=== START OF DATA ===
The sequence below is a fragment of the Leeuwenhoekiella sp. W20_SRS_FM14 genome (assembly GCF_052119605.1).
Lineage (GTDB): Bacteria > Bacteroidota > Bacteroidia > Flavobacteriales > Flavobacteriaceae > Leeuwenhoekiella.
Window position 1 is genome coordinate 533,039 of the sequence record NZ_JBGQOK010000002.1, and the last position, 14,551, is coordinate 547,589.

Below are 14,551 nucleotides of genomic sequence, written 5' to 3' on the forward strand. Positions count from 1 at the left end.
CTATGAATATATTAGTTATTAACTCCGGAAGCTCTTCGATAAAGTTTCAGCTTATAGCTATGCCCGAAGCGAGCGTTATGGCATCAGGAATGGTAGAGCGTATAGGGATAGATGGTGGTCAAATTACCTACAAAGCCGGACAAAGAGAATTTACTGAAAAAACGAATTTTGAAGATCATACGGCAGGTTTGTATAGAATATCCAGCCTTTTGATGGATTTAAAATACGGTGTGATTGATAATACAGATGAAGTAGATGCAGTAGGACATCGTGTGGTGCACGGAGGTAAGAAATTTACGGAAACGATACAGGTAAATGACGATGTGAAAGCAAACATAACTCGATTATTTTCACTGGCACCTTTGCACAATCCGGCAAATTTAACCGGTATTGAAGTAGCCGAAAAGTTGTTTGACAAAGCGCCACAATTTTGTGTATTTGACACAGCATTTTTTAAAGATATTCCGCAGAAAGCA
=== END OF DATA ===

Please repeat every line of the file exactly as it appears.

The sequence below is a fragment of the Leeuwenhoekiella sp. W20_SRS_FM14 genome (assembly GCF_052119605.1).
Lineage (GTDB): Bacteria > Bacteroidota > Bacteroidia > Flavobacteriales > Flavobacteriaceae > Leeuwenhoekiella.
Window position 1 is genome coordinate 533,039 of the sequence record NZ_JBGQOK010000002.1, and the last position, 14,551, is coordinate 547,589.

Below are 14,551 nucleotides of genomic sequence, written 5' to 3' on the forward strand. Positions count from 1 at the left end.
CTATGAATATATTAGTTATTAACTCCGGAAGCTCTTCGATAAAGTTTCAGCTTATAGCTATGCCCGAAGCGAGCGTTATGGCATCAGGAATGGTAGAGCGTATAGGGATAGATGGTGGTCAAATTACCTACAAAGCCGGACAAAGAGAATTTACTGAAAAAACGAATTTTGAAGATCATACGGCAGGTTTGTATAGAATATCCAGCCTTTTGATGGATTTAAAATACGGTGTGATTGATAATACAGATGAAGTAGATGCAGTAGGACATCGTGTGGTGCACGGAGGTAAGAAATTTACGGAAACGATACAGGTAAATGACGATGTGAAAGCAAACATAACTCGATTATTTTCACTGGCACCTTTGCACAATCCGGCAAATTTAACCGGTATTGAAGTAGCCGAAAAGTTGTTTGACAAAGCGCCACAATTTTGTGTATTTGACACAGCATTTTTTAAAGATATTCCGCAGAAAGCA